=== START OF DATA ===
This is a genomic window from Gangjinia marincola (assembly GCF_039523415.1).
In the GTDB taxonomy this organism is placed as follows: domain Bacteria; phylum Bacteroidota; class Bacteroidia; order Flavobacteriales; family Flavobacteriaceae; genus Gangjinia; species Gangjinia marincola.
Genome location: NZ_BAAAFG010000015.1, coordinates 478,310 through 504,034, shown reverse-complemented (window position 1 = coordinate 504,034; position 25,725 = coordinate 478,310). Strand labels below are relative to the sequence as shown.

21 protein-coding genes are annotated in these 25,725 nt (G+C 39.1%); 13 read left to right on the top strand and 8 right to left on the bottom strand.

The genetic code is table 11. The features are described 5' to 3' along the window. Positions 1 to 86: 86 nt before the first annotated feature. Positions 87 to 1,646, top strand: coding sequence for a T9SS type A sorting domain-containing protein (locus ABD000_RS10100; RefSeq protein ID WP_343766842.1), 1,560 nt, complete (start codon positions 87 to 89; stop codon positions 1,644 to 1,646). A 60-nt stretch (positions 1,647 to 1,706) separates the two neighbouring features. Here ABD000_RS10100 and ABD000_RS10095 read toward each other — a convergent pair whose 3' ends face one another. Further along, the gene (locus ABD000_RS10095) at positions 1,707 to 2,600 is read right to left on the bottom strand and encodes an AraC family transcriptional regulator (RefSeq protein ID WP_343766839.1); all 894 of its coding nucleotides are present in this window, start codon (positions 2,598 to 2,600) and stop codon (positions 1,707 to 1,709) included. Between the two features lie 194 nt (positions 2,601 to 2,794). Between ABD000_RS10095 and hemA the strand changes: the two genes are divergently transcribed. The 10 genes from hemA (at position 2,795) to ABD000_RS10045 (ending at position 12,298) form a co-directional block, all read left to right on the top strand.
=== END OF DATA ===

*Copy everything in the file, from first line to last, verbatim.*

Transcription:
This is a genomic window from Gangjinia marincola (assembly GCF_039523415.1).
In the GTDB taxonomy this organism is placed as follows: domain Bacteria; phylum Bacteroidota; class Bacteroidia; order Flavobacteriales; family Flavobacteriaceae; genus Gangjinia; species Gangjinia marincola.
Genome location: NZ_BAAAFG010000015.1, coordinates 478,310 through 504,034, shown reverse-complemented (window position 1 = coordinate 504,034; position 25,725 = coordinate 478,310). Strand labels below are relative to the sequence as shown.

21 protein-coding genes are annotated in these 25,725 nt (G+C 39.1%); 13 read left to right on the top strand and 8 right to left on the bottom strand.

The genetic code is table 11. The features are described 5' to 3' along the window. Positions 1 to 86: 86 nt before the first annotated feature. Positions 87 to 1,646, top strand: coding sequence for a T9SS type A sorting domain-containing protein (locus ABD000_RS10100; RefSeq protein ID WP_343766842.1), 1,560 nt, complete (start codon positions 87 to 89; stop codon positions 1,644 to 1,646). A 60-nt stretch (positions 1,647 to 1,706) separates the two neighbouring features. Here ABD000_RS10100 and ABD000_RS10095 read toward each other — a convergent pair whose 3' ends face one another. Further along, the gene (locus ABD000_RS10095) at positions 1,707 to 2,600 is read right to left on the bottom strand and encodes an AraC family transcriptional regulator (RefSeq protein ID WP_343766839.1); all 894 of its coding nucleotides are present in this window, start codon (positions 2,598 to 2,600) and stop codon (positions 1,707 to 1,709) included. Between the two features lie 194 nt (positions 2,601 to 2,794). Between ABD000_RS10095 and hemA the strand changes: the two genes are divergently transcribed. The 10 genes from hemA (at position 2,795) to ABD000_RS10045 (ending at position 12,298) form a co-directional block, all read left to right on the top strand.